BE-7 test
A recent hotfire test of Blue Origin's BE-7 engine, which the company will use on its lunar lander. Credit: Blue Origin

WASHINGTON — Blue Origin has achieved a new milestone in the development of the engine that will power the lunar lander it seeks to provide for NASA’s Artemis program.

The company announced Dec. 4 that it started a fourth series of hotfire tests of the thrust chamber for the BE-7 engine. That thrust chamber was fired for 20 seconds on a test stand at NASA’s Marshall Space Flight Center, where the company did previous tests of the engine.

“This thrust chamber test measured the ability to extract energy out of the hydrogen- and oxygen-cooled combustor segments that power the engine’s turbopumps, the key to achieving high engine performance,” said John Vilja, senior vice president of engines at Blue Origin, in a company statement.

Blue Origin announced the BE-7 engine in May 2019 when it unveiled its Blue Moon lunar lander. That lander is part of the “National Team” led by Blue Origin that also includes Draper, Lockheed Martin and Northrop Grumman. It won one of the three NASA Human Landing System (HLS) awards in April to begin work on landers for the Artemis program.

The company started testing the BE-7 in June 2019 at NASA Marshall, and has accumulated 1,245 seconds of runtime to date. The engine, which uses liquid hydrogen and liquid oxygen propellants, can produce up to 10,000 pounds-force of thrust, and can be throttled down to as little as 2,000 pounds-force. The company chose those propellants in part because they can eventually be produced from ice deposits believed to exist in the polar regions of the moon.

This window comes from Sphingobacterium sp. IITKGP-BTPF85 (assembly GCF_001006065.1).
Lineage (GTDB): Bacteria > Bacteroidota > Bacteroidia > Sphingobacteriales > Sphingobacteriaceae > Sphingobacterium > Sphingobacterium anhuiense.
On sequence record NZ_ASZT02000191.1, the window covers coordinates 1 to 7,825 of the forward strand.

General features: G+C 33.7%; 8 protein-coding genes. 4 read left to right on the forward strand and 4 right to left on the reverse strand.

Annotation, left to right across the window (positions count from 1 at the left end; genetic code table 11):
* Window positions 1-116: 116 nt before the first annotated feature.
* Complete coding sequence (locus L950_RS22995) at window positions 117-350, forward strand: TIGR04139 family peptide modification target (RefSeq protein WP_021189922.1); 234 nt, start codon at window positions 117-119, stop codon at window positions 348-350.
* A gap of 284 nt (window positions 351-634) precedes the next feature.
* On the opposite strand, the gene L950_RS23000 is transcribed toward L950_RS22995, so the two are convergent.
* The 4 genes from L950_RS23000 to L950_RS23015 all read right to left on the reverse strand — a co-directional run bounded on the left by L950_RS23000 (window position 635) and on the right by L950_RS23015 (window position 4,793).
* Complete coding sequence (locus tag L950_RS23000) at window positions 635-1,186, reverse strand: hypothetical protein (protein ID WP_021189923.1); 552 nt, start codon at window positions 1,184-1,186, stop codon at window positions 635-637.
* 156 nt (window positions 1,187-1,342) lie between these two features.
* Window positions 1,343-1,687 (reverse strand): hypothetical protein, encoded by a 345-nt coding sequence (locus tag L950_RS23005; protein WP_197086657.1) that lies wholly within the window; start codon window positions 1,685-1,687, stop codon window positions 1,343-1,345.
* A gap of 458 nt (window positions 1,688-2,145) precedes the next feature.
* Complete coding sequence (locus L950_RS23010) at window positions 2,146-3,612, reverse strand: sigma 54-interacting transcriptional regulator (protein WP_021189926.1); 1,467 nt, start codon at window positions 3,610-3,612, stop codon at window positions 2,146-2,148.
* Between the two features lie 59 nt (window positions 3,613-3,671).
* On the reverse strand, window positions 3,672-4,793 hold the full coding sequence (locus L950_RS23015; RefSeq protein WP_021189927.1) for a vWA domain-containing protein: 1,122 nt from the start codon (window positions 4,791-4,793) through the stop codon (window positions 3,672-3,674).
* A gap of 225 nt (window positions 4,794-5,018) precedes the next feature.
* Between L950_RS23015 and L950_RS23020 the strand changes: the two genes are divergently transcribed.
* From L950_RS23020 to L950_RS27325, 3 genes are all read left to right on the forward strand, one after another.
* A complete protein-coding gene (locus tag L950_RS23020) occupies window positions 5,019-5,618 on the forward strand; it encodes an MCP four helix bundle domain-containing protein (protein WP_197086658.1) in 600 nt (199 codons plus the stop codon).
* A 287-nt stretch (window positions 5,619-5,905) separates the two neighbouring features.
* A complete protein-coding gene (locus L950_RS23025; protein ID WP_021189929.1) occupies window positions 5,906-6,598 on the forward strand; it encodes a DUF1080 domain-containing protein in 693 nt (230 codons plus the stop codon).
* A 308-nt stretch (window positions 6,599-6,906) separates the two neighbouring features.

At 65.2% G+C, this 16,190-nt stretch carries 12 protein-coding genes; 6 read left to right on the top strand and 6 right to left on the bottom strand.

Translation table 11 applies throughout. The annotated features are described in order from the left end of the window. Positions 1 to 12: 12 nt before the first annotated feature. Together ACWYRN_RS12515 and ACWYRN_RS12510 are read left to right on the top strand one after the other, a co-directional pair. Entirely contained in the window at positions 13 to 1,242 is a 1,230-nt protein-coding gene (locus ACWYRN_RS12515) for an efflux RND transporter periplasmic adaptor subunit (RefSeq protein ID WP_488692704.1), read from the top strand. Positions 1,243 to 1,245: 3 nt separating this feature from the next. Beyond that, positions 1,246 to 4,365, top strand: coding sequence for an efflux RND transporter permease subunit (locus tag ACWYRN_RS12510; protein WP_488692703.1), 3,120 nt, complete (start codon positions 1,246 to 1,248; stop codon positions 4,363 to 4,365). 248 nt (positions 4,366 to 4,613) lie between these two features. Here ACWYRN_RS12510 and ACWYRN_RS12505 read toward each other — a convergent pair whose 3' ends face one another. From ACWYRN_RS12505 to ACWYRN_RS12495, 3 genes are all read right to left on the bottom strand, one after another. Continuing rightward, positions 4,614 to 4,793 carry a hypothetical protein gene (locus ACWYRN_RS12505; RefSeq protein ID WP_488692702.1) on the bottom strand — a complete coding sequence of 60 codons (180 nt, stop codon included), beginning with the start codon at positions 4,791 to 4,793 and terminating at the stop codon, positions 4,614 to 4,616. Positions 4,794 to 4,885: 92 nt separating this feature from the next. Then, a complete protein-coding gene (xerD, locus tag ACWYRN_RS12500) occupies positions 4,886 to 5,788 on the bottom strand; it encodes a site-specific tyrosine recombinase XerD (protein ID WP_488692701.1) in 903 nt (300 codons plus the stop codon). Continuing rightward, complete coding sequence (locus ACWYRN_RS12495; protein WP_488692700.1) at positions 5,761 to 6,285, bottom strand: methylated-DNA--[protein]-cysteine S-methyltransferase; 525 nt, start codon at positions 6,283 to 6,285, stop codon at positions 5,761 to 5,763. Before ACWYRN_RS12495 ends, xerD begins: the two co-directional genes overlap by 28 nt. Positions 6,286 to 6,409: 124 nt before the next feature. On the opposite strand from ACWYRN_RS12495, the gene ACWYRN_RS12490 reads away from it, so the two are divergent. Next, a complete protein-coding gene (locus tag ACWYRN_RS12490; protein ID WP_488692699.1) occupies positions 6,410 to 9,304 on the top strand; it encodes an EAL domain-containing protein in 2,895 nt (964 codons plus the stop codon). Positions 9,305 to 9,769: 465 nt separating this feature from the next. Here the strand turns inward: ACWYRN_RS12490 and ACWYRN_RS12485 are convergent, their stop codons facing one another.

For the HLS program, the BE-7 will be used on the descent stage developed by Blue Origin and derived from its Blue Moon concept. It will also power the transfer element, led by Northrop Grumman and based on its Cygnus spacecraft, which will move the lander from a highly elliptical near-rectilinear halo orbit around the moon to a low lunar orbit.

“The BE-7, a turbomachinery-based engine using the most efficient propellants, is optimal for deep-space maneuvers and landing on the moon,” Brent Sherwood, vice president of advanced development programs at Blue Origin, said in the company statement. “Our engine test series is steadily maturing what’s needed to get Americans safely on the lunar surface as soon as possible.”

Blue Origin and the other two companies that won HLS awards, Dynetics and SpaceX, are in the final phases of their 10-month contracts for initial development of the landers. NASA planned to select one or more companies for full development contracts in the spring of 2021, but that may be affected by both the presidential transition and a fiscal year 2021 appropriation that is likely to give the HLS program only a small fraction of the $3.2 billion it requested.

Jeff Foust writes about space policy, commercial space, and related topics for SpaceNews. He earned a Ph.D. in planetary sciences from the Massachusetts Institute of Technology and a bachelor’s degree with honors in geophysics and planetary science...